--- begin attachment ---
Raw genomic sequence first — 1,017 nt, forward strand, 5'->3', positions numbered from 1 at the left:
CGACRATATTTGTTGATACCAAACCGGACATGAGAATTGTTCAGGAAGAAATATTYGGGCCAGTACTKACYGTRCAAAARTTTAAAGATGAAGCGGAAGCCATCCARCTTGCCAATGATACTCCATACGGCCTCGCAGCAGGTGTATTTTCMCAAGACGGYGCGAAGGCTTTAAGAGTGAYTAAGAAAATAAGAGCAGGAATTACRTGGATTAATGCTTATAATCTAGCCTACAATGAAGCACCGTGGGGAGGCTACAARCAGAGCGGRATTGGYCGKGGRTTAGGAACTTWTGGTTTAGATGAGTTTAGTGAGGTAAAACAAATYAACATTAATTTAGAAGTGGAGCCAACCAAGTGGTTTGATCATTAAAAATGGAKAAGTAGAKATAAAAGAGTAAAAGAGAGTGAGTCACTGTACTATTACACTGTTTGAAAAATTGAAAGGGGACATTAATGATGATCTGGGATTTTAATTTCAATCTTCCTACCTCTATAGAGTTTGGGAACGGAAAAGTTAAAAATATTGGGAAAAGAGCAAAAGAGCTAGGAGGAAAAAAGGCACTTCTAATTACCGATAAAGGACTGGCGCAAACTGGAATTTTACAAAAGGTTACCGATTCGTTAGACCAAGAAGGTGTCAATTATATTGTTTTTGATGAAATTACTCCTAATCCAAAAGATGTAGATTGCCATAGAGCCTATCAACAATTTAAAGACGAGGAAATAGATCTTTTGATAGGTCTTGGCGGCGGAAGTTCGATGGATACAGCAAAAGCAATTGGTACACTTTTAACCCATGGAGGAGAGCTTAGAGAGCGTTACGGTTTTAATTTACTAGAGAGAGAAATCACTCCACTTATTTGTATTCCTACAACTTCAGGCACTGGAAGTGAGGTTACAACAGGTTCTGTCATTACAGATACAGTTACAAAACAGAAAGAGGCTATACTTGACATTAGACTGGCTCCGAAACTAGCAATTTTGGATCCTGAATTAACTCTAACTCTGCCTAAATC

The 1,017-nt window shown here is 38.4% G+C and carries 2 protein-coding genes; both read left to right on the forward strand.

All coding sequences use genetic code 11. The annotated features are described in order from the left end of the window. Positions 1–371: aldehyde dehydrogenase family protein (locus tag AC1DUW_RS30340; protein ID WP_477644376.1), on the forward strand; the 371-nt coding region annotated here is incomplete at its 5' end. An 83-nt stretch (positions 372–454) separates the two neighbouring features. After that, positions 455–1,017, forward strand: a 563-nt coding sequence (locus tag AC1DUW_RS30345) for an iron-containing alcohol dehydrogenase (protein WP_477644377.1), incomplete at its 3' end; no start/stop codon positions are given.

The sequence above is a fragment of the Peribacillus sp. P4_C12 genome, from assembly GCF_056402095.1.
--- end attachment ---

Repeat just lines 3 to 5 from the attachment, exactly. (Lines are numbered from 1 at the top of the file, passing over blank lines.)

The 1,017-nt window shown here is 38.4% G+C and carries 2 protein-coding genes; both read left to right on the forward strand.

All coding sequences use genetic code 11. The annotated features are described in order from the left end of the window. Positions 1–371: aldehyde dehydrogenase family protein (locus tag AC1DUW_RS30340; protein ID WP_477644376.1), on the forward strand; the 371-nt coding region annotated here is incomplete at its 5' end. An 83-nt stretch (positions 372–454) separates the two neighbouring features. After that, positions 455–1,017, forward strand: a 563-nt coding sequence (locus tag AC1DUW_RS30345) for an iron-containing alcohol dehydrogenase (protein WP_477644377.1), incomplete at its 3' end; no start/stop codon positions are given.

The sequence above is a fragment of the Peribacillus sp. P4_C12 genome, from assembly GCF_056402095.1.